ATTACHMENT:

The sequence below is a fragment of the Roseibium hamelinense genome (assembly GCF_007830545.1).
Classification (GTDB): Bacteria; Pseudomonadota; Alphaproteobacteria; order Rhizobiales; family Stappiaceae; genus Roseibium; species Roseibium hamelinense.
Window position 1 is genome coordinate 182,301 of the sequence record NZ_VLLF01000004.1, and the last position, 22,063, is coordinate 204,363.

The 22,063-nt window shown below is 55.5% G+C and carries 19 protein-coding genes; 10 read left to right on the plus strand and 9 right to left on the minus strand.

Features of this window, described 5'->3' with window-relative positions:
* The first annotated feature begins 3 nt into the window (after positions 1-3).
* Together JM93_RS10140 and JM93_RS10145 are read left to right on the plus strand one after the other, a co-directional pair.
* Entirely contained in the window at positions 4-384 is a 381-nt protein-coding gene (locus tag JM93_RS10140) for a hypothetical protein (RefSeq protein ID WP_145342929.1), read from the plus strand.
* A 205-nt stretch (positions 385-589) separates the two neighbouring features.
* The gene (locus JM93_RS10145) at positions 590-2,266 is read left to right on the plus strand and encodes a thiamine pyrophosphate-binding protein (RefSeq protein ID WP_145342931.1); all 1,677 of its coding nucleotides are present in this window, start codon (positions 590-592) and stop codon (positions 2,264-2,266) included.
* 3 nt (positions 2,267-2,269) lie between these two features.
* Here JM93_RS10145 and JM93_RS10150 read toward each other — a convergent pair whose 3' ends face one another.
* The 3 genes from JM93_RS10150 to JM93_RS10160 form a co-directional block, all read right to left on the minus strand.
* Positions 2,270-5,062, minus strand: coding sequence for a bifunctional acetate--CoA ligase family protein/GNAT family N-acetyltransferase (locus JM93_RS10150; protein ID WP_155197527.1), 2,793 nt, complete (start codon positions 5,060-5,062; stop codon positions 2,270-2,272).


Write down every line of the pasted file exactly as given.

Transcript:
The sequence below is a fragment of the Roseibium hamelinense genome (assembly GCF_007830545.1).
Classification (GTDB): Bacteria; Pseudomonadota; Alphaproteobacteria; order Rhizobiales; family Stappiaceae; genus Roseibium; species Roseibium hamelinense.
Window position 1 is genome coordinate 182,301 of the sequence record NZ_VLLF01000004.1, and the last position, 22,063, is coordinate 204,363.

The 22,063-nt window shown below is 55.5% G+C and carries 19 protein-coding genes; 10 read left to right on the plus strand and 9 right to left on the minus strand.

Features of this window, described 5'->3' with window-relative positions:
* The first annotated feature begins 3 nt into the window (after positions 1-3).
* Together JM93_RS10140 and JM93_RS10145 are read left to right on the plus strand one after the other, a co-directional pair.
* Entirely contained in the window at positions 4-384 is a 381-nt protein-coding gene (locus tag JM93_RS10140) for a hypothetical protein (RefSeq protein ID WP_145342929.1), read from the plus strand.
* A 205-nt stretch (positions 385-589) separates the two neighbouring features.
* The gene (locus JM93_RS10145) at positions 590-2,266 is read left to right on the plus strand and encodes a thiamine pyrophosphate-binding protein (RefSeq protein ID WP_145342931.1); all 1,677 of its coding nucleotides are present in this window, start codon (positions 590-592) and stop codon (positions 2,264-2,266) included.
* 3 nt (positions 2,267-2,269) lie between these two features.
* Here JM93_RS10145 and JM93_RS10150 read toward each other — a convergent pair whose 3' ends face one another.
* The 3 genes from JM93_RS10150 to JM93_RS10160 form a co-directional block, all read right to left on the minus strand.
* Positions 2,270-5,062, minus strand: coding sequence for a bifunctional acetate--CoA ligase family protein/GNAT family N-acetyltransferase (locus JM93_RS10150; protein ID WP_155197527.1), 2,793 nt, complete (start codon positions 5,060-5,062; stop codon positions 2,270-2,272).